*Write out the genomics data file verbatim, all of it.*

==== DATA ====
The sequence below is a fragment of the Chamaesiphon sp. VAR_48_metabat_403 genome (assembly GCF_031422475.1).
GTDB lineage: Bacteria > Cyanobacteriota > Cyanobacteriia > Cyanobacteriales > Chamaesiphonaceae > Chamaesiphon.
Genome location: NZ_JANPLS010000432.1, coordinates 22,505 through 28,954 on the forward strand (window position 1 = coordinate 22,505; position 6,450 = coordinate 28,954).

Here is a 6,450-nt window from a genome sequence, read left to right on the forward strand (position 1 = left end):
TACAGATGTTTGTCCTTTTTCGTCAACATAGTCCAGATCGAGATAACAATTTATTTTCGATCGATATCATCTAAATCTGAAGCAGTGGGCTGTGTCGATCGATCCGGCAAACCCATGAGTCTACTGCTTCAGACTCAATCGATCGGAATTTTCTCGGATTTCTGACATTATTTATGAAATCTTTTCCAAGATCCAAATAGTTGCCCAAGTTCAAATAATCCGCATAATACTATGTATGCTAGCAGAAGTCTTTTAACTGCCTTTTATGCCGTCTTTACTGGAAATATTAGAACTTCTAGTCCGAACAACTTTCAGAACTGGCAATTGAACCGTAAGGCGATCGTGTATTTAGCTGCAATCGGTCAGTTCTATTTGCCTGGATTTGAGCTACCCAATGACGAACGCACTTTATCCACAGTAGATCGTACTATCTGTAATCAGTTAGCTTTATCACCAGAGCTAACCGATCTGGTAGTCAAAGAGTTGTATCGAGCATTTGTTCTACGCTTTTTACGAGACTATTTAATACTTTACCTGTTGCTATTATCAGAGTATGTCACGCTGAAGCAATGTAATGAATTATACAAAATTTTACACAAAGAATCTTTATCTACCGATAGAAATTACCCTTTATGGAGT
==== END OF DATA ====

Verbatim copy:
The sequence below is a fragment of the Chamaesiphon sp. VAR_48_metabat_403 genome (assembly GCF_031422475.1).
GTDB lineage: Bacteria > Cyanobacteriota > Cyanobacteriia > Cyanobacteriales > Chamaesiphonaceae > Chamaesiphon.
Genome location: NZ_JANPLS010000432.1, coordinates 22,505 through 28,954 on the forward strand (window position 1 = coordinate 22,505; position 6,450 = coordinate 28,954).

Here is a 6,450-nt window from a genome sequence, read left to right on the forward strand (position 1 = left end):
TACAGATGTTTGTCCTTTTTCGTCAACATAGTCCAGATCGAGATAACAATTTATTTTCGATCGATATCATCTAAATCTGAAGCAGTGGGCTGTGTCGATCGATCCGGCAAACCCATGAGTCTACTGCTTCAGACTCAATCGATCGGAATTTTCTCGGATTTCTGACATTATTTATGAAATCTTTTCCAAGATCCAAATAGTTGCCCAAGTTCAAATAATCCGCATAATACTATGTATGCTAGCAGAAGTCTTTTAACTGCCTTTTATGCCGTCTTTACTGGAAATATTAGAACTTCTAGTCCGAACAACTTTCAGAACTGGCAATTGAACCGTAAGGCGATCGTGTATTTAGCTGCAATCGGTCAGTTCTATTTGCCTGGATTTGAGCTACCCAATGACGAACGCACTTTATCCACAGTAGATCGTACTATCTGTAATCAGTTAGCTTTATCACCAGAGCTAACCGATCTGGTAGTCAAAGAGTTGTATCGAGCATTTGTTCTACGCTTTTTACGAGACTATTTAATACTTTACCTGTTGCTATTATCAGAGTATGTCACGCTGAAGCAATGTAATGAATTATACAAAATTTTACACAAAGAATCTTTATCTACCGATAGAAATTACCCTTTATGGAGT